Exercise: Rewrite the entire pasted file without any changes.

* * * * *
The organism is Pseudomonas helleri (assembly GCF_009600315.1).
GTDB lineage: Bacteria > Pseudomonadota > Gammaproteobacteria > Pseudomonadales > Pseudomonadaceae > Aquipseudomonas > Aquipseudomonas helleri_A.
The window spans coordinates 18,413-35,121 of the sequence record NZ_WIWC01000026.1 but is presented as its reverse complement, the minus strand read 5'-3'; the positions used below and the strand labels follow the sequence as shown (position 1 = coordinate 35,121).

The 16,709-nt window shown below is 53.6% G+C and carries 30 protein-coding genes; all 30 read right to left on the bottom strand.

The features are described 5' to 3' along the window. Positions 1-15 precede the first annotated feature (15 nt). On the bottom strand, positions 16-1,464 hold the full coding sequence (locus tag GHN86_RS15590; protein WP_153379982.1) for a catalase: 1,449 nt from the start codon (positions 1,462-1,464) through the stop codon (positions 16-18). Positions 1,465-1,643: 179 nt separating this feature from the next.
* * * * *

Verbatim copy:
The organism is Pseudomonas helleri (assembly GCF_009600315.1).
GTDB lineage: Bacteria > Pseudomonadota > Gammaproteobacteria > Pseudomonadales > Pseudomonadaceae > Aquipseudomonas > Aquipseudomonas helleri_A.
The window spans coordinates 18,413-35,121 of the sequence record NZ_WIWC01000026.1 but is presented as its reverse complement, the minus strand read 5'-3'; the positions used below and the strand labels follow the sequence as shown (position 1 = coordinate 35,121).

The 16,709-nt window shown below is 53.6% G+C and carries 30 protein-coding genes; all 30 read right to left on the bottom strand.

The features are described 5' to 3' along the window. Positions 1-15 precede the first annotated feature (15 nt). On the bottom strand, positions 16-1,464 hold the full coding sequence (locus tag GHN86_RS15590; protein WP_153379982.1) for a catalase: 1,449 nt from the start codon (positions 1,462-1,464) through the stop codon (positions 16-18). Positions 1,465-1,643: 179 nt separating this feature from the next.